I have a slight meniscus tear in a right knee. I used to sit in full lotus for an hour with no problem but now half lotus is one so, though in 2 months of time since the accident I have gotten more limber and my knee got stronger but it still hurts when try to sit with folded legs. I really dont want to do a surgery and I believe that I can get my tear healed through exercise. Would putting pressure by standing with my legs bent for long periods of time help it and would stretching my leg in half lotus or close enough to it would pump more blood to it so it can heal? Would you recommend any exercises?
Thanks for the excellent article. I am in the minority with the pain on the outside of my knee, and, yes, I am a cyclist. I don’t do yoga, but practice zen meditation, and after about 6 months of sitting in half lotus regularly while commuter-biking almost daily, I started to experience a constant low level pain on the outside of my knee that became especially acute after biking (I have since been sitting with the other foot up, and have been careful not to push it as much as I had been, so sitting hasn’t been triggering much pain). My painful knee cracks more frequently than the other one, and it also makes a funny quiet stretchy noise when I climb stairs. It still feels basically the same a year on. I haven’t treated it professionally because it isn’t interfering too much with my life (although I don’t bike very often anymore). I’m also a poor graduate student and probably can’t afford much in the way of treatment. Any recommendations? Exercises or stretches to help it?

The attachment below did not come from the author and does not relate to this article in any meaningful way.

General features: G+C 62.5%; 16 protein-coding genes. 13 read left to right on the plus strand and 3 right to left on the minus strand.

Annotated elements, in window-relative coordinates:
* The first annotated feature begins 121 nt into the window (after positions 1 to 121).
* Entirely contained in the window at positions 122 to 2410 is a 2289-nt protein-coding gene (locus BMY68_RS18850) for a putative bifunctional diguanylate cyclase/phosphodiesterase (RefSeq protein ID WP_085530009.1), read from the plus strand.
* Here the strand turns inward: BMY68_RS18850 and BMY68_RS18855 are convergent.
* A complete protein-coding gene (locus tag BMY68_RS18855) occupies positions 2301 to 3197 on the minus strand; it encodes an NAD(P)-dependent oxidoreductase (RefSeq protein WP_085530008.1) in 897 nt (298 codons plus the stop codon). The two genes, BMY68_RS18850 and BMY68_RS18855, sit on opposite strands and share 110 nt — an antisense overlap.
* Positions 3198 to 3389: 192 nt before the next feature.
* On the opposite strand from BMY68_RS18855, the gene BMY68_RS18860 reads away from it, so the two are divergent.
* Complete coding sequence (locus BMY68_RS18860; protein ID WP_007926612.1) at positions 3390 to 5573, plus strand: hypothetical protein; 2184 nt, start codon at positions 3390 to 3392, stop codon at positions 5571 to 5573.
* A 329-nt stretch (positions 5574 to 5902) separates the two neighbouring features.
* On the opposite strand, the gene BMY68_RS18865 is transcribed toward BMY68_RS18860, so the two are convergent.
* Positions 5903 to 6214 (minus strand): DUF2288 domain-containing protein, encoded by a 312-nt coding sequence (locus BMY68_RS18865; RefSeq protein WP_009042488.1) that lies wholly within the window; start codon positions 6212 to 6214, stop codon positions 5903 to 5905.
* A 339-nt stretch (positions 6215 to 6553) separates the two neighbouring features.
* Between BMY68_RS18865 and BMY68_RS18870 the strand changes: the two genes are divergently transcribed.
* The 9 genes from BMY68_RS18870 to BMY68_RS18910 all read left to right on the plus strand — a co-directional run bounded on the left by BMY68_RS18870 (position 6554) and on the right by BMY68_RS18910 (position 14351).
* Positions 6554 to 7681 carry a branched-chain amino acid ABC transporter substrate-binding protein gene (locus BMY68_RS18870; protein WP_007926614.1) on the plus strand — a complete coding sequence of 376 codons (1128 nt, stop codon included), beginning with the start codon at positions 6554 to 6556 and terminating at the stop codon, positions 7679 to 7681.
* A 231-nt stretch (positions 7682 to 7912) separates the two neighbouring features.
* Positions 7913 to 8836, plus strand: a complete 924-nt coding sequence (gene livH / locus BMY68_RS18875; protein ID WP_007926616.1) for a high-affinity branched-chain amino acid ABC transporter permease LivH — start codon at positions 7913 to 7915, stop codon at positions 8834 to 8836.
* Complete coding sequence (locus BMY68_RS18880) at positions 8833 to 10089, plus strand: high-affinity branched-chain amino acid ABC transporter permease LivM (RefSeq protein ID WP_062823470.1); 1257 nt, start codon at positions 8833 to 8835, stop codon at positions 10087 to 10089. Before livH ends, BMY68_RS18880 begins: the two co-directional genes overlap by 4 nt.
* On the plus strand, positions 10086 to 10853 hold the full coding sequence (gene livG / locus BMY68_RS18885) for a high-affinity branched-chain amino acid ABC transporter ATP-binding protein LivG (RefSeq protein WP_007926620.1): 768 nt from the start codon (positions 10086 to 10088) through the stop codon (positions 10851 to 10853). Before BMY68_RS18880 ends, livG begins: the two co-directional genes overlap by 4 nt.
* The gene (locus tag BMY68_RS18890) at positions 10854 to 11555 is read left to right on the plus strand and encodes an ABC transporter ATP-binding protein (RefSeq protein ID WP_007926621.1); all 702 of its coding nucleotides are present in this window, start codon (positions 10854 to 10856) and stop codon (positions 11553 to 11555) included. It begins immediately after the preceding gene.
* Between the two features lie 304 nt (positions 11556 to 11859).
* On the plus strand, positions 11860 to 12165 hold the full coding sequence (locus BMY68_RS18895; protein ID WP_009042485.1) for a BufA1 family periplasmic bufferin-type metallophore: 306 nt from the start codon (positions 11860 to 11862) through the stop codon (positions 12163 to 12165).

Hey David, I am stopping *everyone* at marychi d if they cannot bind. 1) to allow the method to do it’s work 2) to be consistent with what i’m teaching… I have had some severe reactions, even tears. I feel this is the best way (too much to say here)! Would you mind posting your thoughts on this and share your opinion on what you would do with students going perhaps ‘too far’. thank you. Can’t wait to meet you!
I can totally relate to your article. I have had a complete ACL replacement on both knees (left in 2006 & right in 2009) On my right knee, I also tore the medial meniscus in the inner part of the knee where the blood flow is limited. (I began practicing yoga AFTER my surgeries.)
Today my knee pain is rarely present in yoga, obviously i feel a slight discomfort in lotus (thus I barely do it). But I also feel it Warrior 3/Twisted Triangle or in any right leg standing balance pose in which my hips are square. The pressure due to the extra weight bearing on the inner part of the right knee can be very tricky. I mainly wanted to reply to this post to share that I have noticed a very significant reduction in pain by taking an OTC joint formula. I have been taking Nature’s Bounty Flex-a-min Triple Strength Joint Flex Formula with Univestin plus Vitamin D + MSM. I began feeling the difference within a few weeks and now I can even jog again without the knee soreness.